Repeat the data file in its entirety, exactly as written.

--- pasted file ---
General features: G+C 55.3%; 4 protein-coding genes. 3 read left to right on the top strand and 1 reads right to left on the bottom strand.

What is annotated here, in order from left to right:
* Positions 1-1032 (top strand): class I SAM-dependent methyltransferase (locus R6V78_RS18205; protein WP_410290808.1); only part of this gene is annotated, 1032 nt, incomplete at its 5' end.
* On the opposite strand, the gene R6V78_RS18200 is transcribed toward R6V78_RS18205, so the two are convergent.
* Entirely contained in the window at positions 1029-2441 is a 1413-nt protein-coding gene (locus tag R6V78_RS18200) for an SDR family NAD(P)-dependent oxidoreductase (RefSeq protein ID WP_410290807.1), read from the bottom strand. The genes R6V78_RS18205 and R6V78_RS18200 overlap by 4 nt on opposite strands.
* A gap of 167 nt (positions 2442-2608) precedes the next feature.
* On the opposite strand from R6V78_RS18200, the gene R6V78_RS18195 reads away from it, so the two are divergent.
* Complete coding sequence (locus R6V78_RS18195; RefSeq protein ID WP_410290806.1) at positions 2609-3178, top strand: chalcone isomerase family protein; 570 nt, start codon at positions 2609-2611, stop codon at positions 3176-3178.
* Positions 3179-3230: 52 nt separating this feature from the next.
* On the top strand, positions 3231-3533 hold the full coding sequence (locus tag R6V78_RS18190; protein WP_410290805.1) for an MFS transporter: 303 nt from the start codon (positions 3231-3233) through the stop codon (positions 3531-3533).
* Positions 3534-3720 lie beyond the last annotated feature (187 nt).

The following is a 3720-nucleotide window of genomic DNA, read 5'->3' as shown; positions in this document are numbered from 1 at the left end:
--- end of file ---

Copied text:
General features: G+C 55.3%; 4 protein-coding genes. 3 read left to right on the top strand and 1 reads right to left on the bottom strand.

What is annotated here, in order from left to right:
* Positions 1-1032 (top strand): class I SAM-dependent methyltransferase (locus R6V78_RS18205; protein WP_410290808.1); only part of this gene is annotated, 1032 nt, incomplete at its 5' end.
* On the opposite strand, the gene R6V78_RS18200 is transcribed toward R6V78_RS18205, so the two are convergent.
* Entirely contained in the window at positions 1029-2441 is a 1413-nt protein-coding gene (locus tag R6V78_RS18200) for an SDR family NAD(P)-dependent oxidoreductase (RefSeq protein ID WP_410290807.1), read from the bottom strand. The genes R6V78_RS18205 and R6V78_RS18200 overlap by 4 nt on opposite strands.
* A gap of 167 nt (positions 2442-2608) precedes the next feature.
* On the opposite strand from R6V78_RS18200, the gene R6V78_RS18195 reads away from it, so the two are divergent.
* Complete coding sequence (locus R6V78_RS18195; RefSeq protein ID WP_410290806.1) at positions 2609-3178, top strand: chalcone isomerase family protein; 570 nt, start codon at positions 2609-2611, stop codon at positions 3176-3178.
* Positions 3179-3230: 52 nt separating this feature from the next.
* On the top strand, positions 3231-3533 hold the full coding sequence (locus tag R6V78_RS18190; protein WP_410290805.1) for an MFS transporter: 303 nt from the start codon (positions 3231-3233) through the stop codon (positions 3531-3533).
* Positions 3534-3720 lie beyond the last annotated feature (187 nt).

The following is a 3720-nucleotide window of genomic DNA, read 5'->3' as shown; positions in this document are numbered from 1 at the left end: